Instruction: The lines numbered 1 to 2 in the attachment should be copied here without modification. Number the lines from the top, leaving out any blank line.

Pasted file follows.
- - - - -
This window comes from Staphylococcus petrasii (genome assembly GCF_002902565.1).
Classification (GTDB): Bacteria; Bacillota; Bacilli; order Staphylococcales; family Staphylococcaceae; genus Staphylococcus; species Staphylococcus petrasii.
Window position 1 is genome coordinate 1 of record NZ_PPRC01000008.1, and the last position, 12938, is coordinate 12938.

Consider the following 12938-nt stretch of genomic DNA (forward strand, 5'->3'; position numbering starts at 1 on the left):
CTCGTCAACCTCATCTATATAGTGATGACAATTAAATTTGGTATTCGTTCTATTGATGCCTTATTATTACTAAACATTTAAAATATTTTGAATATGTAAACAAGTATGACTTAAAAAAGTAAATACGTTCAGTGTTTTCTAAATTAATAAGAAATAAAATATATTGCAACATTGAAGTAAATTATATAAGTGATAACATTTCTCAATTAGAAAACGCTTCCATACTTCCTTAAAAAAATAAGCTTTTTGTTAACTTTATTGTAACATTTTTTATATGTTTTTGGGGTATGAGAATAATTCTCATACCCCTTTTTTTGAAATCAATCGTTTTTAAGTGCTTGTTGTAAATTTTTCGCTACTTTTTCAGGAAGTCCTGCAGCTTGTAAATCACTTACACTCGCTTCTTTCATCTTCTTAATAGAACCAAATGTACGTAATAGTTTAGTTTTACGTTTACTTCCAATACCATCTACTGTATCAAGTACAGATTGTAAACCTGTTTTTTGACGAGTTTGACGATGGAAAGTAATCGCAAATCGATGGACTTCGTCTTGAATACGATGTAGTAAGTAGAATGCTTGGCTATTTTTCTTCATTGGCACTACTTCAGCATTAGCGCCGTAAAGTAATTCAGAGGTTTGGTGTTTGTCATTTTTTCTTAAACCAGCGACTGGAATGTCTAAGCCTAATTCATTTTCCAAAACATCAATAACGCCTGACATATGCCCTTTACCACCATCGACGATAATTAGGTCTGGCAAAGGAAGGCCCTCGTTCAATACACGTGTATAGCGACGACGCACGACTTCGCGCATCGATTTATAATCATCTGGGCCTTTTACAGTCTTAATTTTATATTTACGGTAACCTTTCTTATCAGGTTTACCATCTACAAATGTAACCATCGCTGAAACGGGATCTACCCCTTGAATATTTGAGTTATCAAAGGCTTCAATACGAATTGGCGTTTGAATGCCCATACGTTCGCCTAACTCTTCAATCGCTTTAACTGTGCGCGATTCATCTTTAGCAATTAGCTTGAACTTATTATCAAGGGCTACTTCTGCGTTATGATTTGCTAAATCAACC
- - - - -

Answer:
This window comes from Staphylococcus petrasii (genome assembly GCF_002902565.1).
Classification (GTDB): Bacteria; Bacillota; Bacilli; order Staphylococcales; family Staphylococcaceae; genus Staphylococcus; species Staphylococcus petrasii.